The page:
The growing IT sector in Ukraine
As in most countries, the health crisis has been a major drag on Ukraine’s economy. As lockdowns disrupted local markets and global trade ground to a halt GDP contracted by 4.4 percent in 2020 and exports fell by 4.6 percent.
But for many in the country’s bustling tech hubs of Kyiv, Lviv, Kharkiv and Dnipro business has been better than ever. The country’s rapidly growing IT industry saw exports grow by 20.4 percent in 2020 crossing $5 billion for the first time, according to figures from the National Bank of Ukraine.
And the boom shows no sign of easing off, says Alex Chubay, the chief technology officer of SoftServe, one of the country’s largest IT companies with HQ’s in Lviv and Austin, USA “There is a huge acceleration,” he says. “Traditionally we are growing fast at 20-30% year over year, but this year has seen that increase to 40-50% growth.”
The pandemic has forced an unprecedented shift from the physical to the digital world as entire workforces go remote and the bulk of commerce shifts online. Companies across the world have had to undergo rapid digital transformations leading to surging demand for IT services.
Ukraine’s tech industry was well positioned to capitalize on this opportunity thanks to the dramatic evolution it’s undergone in recent years. Since the first IT companies appeared in the mid-1990s the sector has experienced a meteoric rise. Today it accounts for 4 percent of GDP and employs roughly 200,000 people, boasting some of the country’s highest salaries.
Much of this growth has been built on outsourcing. But while in the early days the main sell for international customers was the ability to hire competent programmers at lower prices, as the industry has matured the value proposition has shifted considerably, says Chubay
“It's not about the cost anymore, it's about the expertise and ultimate outcomes,” says Chubay. “We have moved up the value chain. We have become more holistic, and we are gaining more and more responsibility over bigger chunks of our client’s businesses.”
Over the years Ukraine’s leading companies have expanded from the basics of software development to higher value work like systems architecture, business analysis and experience design. At SoftServe, Chubay says they are no longer simply supporting customers’ engineering, and IT initiatives, they are in the boardroom helping CEOs transform their businesses to be more competitive in an increasingly digital world.
“We see an increasing role for companies like ours to help them capture value upstream before it becomes a set of engineering projects,” he says. “We see more demand on the disciplines able to deliver organizational level change not just product level impact.”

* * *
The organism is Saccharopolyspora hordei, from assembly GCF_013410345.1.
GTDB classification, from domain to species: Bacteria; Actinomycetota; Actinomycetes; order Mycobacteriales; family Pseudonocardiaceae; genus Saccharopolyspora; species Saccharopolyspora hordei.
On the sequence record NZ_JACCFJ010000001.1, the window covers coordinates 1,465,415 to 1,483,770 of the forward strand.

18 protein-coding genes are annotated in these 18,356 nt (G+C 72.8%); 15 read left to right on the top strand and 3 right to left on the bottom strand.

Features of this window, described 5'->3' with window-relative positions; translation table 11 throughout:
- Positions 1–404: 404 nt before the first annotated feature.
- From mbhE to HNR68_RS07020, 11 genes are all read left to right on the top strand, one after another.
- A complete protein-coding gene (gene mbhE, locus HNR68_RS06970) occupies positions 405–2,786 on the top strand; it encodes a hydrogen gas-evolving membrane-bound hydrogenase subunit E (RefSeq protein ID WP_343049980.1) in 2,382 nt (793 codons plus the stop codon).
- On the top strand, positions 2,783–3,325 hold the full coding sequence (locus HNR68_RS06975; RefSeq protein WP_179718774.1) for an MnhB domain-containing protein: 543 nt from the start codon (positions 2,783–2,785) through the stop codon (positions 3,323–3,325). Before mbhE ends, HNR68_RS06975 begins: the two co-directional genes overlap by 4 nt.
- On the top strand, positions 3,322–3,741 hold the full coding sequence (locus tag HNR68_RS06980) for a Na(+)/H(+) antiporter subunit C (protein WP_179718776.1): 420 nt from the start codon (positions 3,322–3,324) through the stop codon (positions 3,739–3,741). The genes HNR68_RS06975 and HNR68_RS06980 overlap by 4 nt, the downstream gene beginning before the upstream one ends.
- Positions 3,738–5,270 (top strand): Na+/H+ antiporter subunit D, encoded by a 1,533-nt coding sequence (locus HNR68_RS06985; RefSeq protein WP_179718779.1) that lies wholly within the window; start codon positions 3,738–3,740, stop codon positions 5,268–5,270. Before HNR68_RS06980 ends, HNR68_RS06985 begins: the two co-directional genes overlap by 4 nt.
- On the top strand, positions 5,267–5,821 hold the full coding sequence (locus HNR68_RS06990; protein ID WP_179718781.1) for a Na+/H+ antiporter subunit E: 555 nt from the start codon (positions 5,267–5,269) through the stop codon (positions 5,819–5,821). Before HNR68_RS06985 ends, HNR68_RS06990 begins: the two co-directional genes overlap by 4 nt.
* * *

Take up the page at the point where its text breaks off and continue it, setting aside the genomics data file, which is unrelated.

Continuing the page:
Counterintuitively, much of the credit for this rapid expansion in capabilities goes to the country’s Soviet past, says Valery Krasovsky, the CEO of Sigma Software Group, which is based in Kharkiv. That might come as a surprise considering the USSR was more often associated with bureaucratic inefficiency than entrepreneurial dynamism.
But a long-standing focus on high-quality education, particularly in technical disciplines like maths, physics, and engineering, laid the foundation for a workforce naturally adept at the most challenging technical roles such as designing system architectures or managing entire IT infrastructures, says Krasovsky.
“This ingredient is very important as it gave us the possibility to show that we are not just an affordable country where you could order basic software,” says Krasovsky. “If you are well educated in these disciplines, you have much better ability to design the big computer systems. Not just program them, but design and create the architecture.”
This flair for creation has also seeded a flourishing start-up scene. Last year, a record $571 million was invested in Ukrainian or Ukrainian-founded tech companies and the country has produced several unicorns - start-ups valued at more than $1 billion - including software development platform GitLab and online writing assistant Grammarly.
The IT sector has played a vital role in this ecosystems development, says Krasovsky. The expertise, contacts and capital built up within the industry over the past couple of decades has laid the groundwork for a new generation of entrepreneurs to strike out on their own, he says.
Krasovsky sees enormous potential for synergy between the IT industry and newer start-ups. That’s why his company has set up an incubator called Sigma Software Labs to help nurture new talent and he has also teamed up with senior colleagues at Sigma to start a venture capital fund called Inspirium Laboratories.
“We are the perfect gateway for them to get into the markets where we have a presence,” he says. “It’s win, win. We help our customers to find innovative ideas and we help our start-ups to find customers.”
This combination of plucky start-ups and experienced IT services companies is creating a vibrant ecosystem that is drawing a growing number of major corporations, including Google, Samsung and Oracle, to set up R&D centre’s in the country. It’s also catching the eye of investors looking to get in on the ground floor of one of Europe’s most dynamic tech hubs.
Cover image (ucode IT academy. Photo: UNIT.City)
Ministry of Foreign Affairs of Ukraine
This project is implemented in partnership with leading Ukrainian companies Asters, Biosphere Corporation, DTEK, Depositphotos, Sigma Software Group, Smart Holding and SoftServe, supported by the Ministry of Foreign Affairs of Ukraine.
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